He was completely in the presence of immaterial light, and it seemed to him that he, too, had become light. He forgot everything around him and was filled with tears and ineffable joy. Then his mind ascended to heaven and he beheld another light, brighter than that close at hand… Once this vision had passed and the young man had come to himself he was (as he said), completely filled with joy and wonder, and he wept with his whole heart. And with the tears came sweetness. He then fell upon his bed and, as he did so, the cock crowed, announcing the middle of the night. Soon afterwards, the church bells sounded for matins… This young man had not kept lengthy fasts, nor slept on the ground, nor worn a hair shirt, nor become a monk, nor had left the world in the body, yet… he seemed an angel in a man’s body”.
Although Saint Symeon’s Greek is not notoriously difficult, I did consult the translation made in 1886 by Archimandrite Dionysios Zagoraiou, a hermit on the small island of Piperi, opposite the Holy Mountain. This work was drawn to my attention by Elder Aimilianos, the former Abbot of the Holy Monastery of Simonopetra on Athos, on my very first visit there. He was kind enough to lend me his copy, though I was less than enthusiastic at the time, because a) I knew hardly any Greek and b) it was heavy and unwieldy and I had to carry it all the way back to the port of Dafni.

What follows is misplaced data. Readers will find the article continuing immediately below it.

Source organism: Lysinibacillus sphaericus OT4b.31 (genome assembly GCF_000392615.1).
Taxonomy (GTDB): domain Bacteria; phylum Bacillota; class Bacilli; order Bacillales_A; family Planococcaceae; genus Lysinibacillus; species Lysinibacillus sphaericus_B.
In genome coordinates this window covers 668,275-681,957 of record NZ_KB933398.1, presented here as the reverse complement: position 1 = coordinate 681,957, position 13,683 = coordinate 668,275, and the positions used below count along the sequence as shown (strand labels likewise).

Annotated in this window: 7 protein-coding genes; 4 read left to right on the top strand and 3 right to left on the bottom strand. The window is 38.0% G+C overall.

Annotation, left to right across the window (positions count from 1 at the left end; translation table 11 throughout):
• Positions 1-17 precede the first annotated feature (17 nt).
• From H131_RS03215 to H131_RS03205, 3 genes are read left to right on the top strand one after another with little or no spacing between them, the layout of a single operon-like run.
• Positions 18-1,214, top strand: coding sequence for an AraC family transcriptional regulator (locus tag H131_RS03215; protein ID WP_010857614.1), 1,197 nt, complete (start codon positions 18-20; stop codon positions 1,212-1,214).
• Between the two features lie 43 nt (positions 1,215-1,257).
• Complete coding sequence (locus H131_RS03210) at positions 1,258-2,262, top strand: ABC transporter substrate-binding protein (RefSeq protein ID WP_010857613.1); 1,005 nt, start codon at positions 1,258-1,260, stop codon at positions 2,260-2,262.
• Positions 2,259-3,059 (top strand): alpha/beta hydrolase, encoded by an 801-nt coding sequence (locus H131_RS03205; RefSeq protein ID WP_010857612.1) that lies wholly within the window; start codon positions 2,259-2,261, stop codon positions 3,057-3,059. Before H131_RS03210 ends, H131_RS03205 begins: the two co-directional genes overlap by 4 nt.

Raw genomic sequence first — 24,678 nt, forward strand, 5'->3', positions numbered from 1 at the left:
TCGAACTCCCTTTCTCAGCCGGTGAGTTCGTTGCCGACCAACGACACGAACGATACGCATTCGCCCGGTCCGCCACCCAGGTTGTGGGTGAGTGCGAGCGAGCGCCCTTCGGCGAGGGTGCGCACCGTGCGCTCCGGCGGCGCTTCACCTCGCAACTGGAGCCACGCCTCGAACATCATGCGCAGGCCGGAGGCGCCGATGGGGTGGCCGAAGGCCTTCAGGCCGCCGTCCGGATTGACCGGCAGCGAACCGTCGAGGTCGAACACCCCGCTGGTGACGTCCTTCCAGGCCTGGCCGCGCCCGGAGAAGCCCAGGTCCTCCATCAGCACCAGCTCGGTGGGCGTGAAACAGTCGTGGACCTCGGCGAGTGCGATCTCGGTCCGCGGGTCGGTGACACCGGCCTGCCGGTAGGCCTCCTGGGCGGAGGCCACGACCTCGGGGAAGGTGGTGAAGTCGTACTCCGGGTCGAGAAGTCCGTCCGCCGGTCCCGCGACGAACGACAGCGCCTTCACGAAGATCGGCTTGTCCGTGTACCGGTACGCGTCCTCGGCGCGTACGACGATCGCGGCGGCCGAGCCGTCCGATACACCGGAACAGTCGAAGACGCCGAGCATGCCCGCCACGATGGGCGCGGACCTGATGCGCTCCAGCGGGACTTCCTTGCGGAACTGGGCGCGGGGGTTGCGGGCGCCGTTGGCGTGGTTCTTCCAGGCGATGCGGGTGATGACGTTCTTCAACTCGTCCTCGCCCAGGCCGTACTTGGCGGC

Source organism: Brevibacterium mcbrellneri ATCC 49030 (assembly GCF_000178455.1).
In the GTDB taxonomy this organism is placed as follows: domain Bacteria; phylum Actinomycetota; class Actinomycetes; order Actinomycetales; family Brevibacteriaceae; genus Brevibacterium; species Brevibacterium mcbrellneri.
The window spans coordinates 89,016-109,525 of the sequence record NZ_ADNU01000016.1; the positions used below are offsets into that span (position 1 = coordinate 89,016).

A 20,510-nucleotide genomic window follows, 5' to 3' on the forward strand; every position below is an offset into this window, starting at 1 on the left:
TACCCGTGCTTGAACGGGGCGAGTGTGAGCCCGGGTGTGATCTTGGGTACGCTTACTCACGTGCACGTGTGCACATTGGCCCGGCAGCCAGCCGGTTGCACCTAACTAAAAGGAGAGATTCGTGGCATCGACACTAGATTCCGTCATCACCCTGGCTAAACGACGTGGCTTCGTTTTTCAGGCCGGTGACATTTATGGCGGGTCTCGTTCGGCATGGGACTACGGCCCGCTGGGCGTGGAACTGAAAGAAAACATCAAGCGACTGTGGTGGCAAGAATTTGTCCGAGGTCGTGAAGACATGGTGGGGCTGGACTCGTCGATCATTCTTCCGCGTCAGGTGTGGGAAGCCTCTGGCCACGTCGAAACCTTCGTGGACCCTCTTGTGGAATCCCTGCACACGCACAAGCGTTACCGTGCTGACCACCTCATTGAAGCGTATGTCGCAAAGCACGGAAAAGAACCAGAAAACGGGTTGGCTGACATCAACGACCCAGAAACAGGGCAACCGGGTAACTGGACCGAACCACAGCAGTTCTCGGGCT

Some years later, when I had learned a little more Greek, I was asked to translate a book by the Elder, The Authentic Seal, and, in doing so, came across this passage.
“Allow me, before continuing, to tell you about a monk I knew, who- and we all go through such difficulties- went through a critical time at his monastery… And so this monk of ours was at a loss to know what to do. Walking was of no avail. Night suffocated him. And one night, because of the suffocation he was feeling, he opened the window of his cell to get some fresh air. It was dark- about three o’clock at night. And as he was tired, he went to close the window, in the hope of getting a little rest. But it was as though all around him- all the darkness outside- as if it had become light! He bent down to see where the light was coming from! But it wasn’t coming from anywhere.